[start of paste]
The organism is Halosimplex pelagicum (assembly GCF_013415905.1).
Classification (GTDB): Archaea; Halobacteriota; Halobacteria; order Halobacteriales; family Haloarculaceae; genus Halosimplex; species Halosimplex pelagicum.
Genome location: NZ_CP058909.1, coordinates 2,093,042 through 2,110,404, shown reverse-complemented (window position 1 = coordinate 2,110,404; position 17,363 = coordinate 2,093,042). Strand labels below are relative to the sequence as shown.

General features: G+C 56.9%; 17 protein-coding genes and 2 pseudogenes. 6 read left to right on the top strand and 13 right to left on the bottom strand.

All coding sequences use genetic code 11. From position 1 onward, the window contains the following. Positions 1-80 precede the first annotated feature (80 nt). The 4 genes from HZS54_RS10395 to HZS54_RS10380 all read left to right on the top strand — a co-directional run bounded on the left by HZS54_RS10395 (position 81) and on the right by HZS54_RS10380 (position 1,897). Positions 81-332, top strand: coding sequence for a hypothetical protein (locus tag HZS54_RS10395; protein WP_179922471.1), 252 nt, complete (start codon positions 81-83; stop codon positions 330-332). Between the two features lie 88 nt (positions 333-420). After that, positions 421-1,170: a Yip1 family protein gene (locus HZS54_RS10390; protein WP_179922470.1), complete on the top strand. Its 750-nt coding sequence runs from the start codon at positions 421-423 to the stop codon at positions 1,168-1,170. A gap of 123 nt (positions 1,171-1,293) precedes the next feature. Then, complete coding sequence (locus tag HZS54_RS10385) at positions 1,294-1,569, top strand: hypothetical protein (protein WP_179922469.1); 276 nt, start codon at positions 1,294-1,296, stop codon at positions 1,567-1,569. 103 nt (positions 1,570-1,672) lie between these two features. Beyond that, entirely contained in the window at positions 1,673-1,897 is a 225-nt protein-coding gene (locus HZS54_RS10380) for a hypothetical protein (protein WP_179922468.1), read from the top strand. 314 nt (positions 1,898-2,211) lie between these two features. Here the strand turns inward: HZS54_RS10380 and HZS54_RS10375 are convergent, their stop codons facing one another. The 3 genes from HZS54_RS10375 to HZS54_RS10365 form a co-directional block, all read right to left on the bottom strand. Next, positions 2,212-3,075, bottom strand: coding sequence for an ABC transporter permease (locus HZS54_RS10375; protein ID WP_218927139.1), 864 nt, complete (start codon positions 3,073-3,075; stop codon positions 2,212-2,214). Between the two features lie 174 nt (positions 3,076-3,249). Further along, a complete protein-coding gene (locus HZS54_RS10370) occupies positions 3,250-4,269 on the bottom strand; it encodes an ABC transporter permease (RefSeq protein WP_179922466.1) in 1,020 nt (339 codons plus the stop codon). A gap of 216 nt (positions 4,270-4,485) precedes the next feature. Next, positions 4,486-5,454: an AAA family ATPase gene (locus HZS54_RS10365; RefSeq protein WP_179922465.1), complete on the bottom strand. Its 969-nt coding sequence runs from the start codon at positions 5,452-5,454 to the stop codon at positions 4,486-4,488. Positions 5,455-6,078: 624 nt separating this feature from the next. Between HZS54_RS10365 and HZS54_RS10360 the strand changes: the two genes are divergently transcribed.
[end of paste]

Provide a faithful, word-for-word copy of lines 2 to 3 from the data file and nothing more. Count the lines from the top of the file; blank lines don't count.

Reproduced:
Classification (GTDB): Archaea; Halobacteriota; Halobacteria; order Halobacteriales; family Haloarculaceae; genus Halosimplex; species Halosimplex pelagicum.
Genome location: NZ_CP058909.1, coordinates 2,093,042 through 2,110,404, shown reverse-complemented (window position 1 = coordinate 2,110,404; position 17,363 = coordinate 2,093,042). Strand labels below are relative to the sequence as shown.